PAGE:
When I was given the invitation to check out Harley Davidson’s new Milwaukee 8 engine, I was very excited. I had heard some very good things about it. I had my choice of Touring and Bagger bikes, and I wanted to try the Street Glide, but the problem with that was that I had never ridden a Street Glide so I wouldn’t have a yardstick to measure this new bike with. The last Bagger I had ridden was the Road King… So sacrificing new experience for familiar, I had elected to take the most objective path as possible. And I’m glad I did. The differences became apparent as soon as I let out the Clutch.
It would be easy to just go over all the technical details, in detail. But engine specs don’t really tell you what the bike is like. However there is some important details I’m going to give you that backs up what I am about to throw down here. Right off the bat, my impression was that this Road King, while looking overall similar to the last one I rode, (which was either a 2012 or 2014 model year) this 2017 is a whole new machine. The Main Course for this dish is the Engine… But before we get to that, let’s go over the appetizers that help make this machine so delicious.
Let’s start with the brakes. In 2014 the Motor Company has really stepped up their Brake Game with an optional upgrade for ABS. The downside is that it remains an optional upgrade. It should be standard equipment. But make sure you check the ABS box when you spec out your new HD. They are using a linked ABS system similar to what you find on a BMW motorcycle. This is good stuff and I was very glad to hear this. What this system does for you, is not just giving you anti-lock brakes… But it makes the brakes work together. So when you crush down on the front brake lever, you are applying breaking forces to both wheels, and the ABS system will work at both wheels to keep a wheel from locking up. But if you only stomp the rear brake, you are only getting rear brake force. To the Rider, this system is completely transparent. You never know this is happening… but it’s there. I believe this is the most important option on the whole list. Take it. Now, the brake feel is still on the heavy side. This should remind you that this is a big and heavy motorcycle. It is in fact heavier than the outgoing model, by 11 pounds. Again, get the ABS option.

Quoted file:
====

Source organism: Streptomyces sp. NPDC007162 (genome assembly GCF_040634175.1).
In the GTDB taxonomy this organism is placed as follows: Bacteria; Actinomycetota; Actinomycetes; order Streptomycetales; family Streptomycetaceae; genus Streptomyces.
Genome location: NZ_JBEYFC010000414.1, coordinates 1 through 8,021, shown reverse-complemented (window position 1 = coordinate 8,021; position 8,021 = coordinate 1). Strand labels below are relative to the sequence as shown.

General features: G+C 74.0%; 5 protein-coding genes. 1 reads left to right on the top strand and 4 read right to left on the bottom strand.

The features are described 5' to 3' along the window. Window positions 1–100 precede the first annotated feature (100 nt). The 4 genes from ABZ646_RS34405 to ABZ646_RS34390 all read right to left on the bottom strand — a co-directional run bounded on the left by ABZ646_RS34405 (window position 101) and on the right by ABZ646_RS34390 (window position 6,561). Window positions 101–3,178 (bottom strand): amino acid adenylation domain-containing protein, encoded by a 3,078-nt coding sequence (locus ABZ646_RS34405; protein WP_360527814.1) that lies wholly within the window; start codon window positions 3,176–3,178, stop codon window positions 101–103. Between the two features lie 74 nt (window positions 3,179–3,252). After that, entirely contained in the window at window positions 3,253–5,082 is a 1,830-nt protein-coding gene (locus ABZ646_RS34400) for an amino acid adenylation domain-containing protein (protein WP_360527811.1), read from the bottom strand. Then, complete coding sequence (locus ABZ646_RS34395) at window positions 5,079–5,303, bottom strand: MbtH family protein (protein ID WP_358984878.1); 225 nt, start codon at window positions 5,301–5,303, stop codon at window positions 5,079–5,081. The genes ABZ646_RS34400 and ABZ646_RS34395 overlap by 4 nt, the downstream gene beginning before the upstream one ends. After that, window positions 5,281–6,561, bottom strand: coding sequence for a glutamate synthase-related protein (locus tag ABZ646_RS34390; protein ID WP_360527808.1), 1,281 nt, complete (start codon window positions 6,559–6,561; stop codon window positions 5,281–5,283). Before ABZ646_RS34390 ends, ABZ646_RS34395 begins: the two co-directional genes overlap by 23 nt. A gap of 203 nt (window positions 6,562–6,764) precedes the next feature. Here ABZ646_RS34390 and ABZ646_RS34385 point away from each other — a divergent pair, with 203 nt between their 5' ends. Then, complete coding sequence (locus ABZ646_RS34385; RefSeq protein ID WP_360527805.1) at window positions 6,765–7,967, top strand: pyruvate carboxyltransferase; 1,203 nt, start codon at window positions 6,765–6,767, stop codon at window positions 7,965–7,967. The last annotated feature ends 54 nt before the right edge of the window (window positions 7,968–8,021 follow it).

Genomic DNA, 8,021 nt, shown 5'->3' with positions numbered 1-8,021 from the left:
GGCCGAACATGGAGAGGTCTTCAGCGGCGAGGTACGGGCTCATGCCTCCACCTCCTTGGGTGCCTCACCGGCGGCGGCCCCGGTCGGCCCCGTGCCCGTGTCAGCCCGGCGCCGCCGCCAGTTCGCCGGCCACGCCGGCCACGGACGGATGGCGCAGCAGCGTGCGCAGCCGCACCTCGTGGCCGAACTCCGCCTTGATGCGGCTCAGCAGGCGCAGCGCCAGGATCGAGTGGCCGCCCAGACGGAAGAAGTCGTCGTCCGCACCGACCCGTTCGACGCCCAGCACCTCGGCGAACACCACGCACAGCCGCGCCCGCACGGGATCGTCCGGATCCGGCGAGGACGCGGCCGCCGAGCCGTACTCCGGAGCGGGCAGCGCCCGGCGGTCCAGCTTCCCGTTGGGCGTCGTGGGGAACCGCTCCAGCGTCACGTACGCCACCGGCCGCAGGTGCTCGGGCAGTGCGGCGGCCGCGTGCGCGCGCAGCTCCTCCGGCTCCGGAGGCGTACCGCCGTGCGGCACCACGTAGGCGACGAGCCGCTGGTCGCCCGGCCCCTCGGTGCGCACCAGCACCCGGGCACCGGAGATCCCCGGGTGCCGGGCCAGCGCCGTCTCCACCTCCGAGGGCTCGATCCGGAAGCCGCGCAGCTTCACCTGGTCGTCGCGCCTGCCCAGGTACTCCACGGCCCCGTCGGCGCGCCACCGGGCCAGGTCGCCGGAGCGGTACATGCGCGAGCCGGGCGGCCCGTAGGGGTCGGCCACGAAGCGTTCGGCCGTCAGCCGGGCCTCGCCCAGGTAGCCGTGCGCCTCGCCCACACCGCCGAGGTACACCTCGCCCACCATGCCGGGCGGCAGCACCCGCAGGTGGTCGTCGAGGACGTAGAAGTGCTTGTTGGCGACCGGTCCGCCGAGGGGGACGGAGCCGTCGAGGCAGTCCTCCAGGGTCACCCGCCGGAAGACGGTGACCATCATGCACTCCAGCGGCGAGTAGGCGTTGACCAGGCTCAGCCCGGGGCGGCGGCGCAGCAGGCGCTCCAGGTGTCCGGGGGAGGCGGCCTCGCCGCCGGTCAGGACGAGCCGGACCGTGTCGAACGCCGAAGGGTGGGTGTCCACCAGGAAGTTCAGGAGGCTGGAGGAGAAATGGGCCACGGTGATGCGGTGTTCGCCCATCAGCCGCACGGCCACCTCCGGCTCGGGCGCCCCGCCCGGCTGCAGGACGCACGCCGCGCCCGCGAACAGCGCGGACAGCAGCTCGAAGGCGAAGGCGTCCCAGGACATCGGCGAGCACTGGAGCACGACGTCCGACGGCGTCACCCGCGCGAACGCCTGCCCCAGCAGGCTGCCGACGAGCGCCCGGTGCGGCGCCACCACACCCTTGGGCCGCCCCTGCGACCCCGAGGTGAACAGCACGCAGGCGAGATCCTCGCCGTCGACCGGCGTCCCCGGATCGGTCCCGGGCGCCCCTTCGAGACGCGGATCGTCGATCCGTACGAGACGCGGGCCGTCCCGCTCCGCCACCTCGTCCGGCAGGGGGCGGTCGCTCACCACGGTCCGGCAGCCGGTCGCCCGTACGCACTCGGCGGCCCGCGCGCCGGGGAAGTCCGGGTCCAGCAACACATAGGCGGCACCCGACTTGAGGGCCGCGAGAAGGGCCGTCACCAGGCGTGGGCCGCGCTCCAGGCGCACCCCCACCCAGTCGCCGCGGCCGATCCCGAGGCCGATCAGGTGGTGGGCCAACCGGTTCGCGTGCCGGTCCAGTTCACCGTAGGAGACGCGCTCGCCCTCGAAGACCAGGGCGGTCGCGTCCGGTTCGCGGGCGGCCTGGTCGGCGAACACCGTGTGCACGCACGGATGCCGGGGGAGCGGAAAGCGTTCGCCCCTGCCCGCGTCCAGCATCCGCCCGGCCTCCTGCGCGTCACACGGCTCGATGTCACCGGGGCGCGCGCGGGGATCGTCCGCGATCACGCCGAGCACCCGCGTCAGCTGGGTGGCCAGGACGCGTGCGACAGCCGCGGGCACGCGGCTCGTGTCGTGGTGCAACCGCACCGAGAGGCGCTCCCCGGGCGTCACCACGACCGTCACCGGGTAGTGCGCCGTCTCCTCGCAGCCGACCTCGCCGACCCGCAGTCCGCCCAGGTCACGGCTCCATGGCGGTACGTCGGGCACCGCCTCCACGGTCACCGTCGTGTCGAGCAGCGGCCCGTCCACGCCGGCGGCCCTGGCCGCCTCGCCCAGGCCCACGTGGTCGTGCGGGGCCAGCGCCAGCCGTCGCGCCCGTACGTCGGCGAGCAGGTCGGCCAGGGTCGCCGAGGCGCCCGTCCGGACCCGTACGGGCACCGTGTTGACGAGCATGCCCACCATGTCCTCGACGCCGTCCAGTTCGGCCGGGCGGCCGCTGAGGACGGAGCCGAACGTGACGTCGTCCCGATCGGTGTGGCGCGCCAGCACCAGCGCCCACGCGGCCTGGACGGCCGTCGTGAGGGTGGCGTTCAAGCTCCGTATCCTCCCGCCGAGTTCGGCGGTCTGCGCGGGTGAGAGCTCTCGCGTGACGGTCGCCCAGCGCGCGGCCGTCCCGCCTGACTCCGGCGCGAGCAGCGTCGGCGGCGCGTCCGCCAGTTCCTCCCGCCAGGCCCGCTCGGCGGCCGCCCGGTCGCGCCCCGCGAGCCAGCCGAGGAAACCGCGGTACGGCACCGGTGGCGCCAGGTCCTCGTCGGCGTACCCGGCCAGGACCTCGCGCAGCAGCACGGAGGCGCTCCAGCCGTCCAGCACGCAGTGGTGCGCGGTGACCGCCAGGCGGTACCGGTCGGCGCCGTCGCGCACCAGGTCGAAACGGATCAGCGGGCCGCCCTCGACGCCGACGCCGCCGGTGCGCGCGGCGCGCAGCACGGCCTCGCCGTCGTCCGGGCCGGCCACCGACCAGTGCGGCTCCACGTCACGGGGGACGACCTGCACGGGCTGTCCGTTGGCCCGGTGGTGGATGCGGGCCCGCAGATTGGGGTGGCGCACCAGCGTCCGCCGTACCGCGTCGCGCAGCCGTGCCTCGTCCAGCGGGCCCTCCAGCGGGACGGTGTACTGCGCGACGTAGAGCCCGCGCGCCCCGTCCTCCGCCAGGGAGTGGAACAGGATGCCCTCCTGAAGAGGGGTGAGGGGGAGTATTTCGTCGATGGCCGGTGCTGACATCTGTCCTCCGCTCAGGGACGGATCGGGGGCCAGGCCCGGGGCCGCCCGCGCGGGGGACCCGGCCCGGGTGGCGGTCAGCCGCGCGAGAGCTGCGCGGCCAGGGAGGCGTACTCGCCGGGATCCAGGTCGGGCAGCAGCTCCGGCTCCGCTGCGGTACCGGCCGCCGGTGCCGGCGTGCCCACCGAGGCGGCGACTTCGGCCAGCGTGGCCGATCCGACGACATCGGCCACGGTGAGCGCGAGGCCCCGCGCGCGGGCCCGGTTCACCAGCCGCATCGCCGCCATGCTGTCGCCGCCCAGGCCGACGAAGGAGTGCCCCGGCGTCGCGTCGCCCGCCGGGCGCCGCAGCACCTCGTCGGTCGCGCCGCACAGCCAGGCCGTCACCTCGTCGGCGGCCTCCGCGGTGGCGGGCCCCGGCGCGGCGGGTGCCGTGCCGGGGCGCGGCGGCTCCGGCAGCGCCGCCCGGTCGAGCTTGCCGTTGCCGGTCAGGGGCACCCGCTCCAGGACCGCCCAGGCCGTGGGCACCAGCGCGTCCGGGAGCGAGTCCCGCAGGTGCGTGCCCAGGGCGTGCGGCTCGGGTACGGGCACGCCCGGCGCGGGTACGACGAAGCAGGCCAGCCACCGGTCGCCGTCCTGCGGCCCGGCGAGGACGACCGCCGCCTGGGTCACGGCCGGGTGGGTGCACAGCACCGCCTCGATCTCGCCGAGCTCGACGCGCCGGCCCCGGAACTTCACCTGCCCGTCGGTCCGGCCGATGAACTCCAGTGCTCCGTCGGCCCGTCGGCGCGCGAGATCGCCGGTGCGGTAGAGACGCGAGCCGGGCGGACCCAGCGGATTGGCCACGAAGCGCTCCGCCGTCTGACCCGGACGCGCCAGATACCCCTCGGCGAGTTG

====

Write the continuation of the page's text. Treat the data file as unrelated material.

Now let’s talk about the suspension. Up front the forks might not look very different, but inside, they certainly are. They feel more stable during high speed sweepers, they feel more stable during braking, they feel more stable over rough road surfaces. At the rear the suspension is new as well. It’s using Dual Bending Valves and I wont even pretend to know what that means… All I know is that they got ride of the air over oil system that never really impressed me on these big bikes. Regardless of how this new system works, the results were immediately apparent to me. With new suspension in the front and the rear, the bike feels so much smoother on the road. It feels more confident. It flat out feels better. If you have an older Road King (Note, that the new suspension is in all the new Touring and Bagger bikes) and you have been thinking about upgrading to a new bike… this is reason enough to step up.
The biggest reason to buy a 2017 is really and truly the new Milwaukee 8 engine. The new engine is nothing short of Fantastic. It’s all new and comes from a blank sheet on up build. Everything is redesigned. Let’s start with the name. The 8 means the number of valves. Four valves per cylinder lets the engine breath with better efficiency. More air in, more air out. In between that cycle comes the ignition and HD is now giving you two spark plugs per cylinder to fire these coffee can sized pistons. Dual plugs give you a more efficient burn, and since it’s lighting up from opposite sides, the time it takes to burn all the fuel-air mixture is reduced. In short, it’s giving you more bang per stroke. Combined with the better breathing, you have a much more efficient engine that gives you more power and a better delivery of that power. On paper, this engine is about 10% stronger. But that’s where the numbers don’t do the results justice. There is a dramatic increase is power in the lower revs. This bike is lot quicker off the line to get you up to speed effortlessly. Roll on passing power is better too, pulling you from 60 to 80 mph with power and glory that I’ve not felt in before in a full sized, factory stock Harley.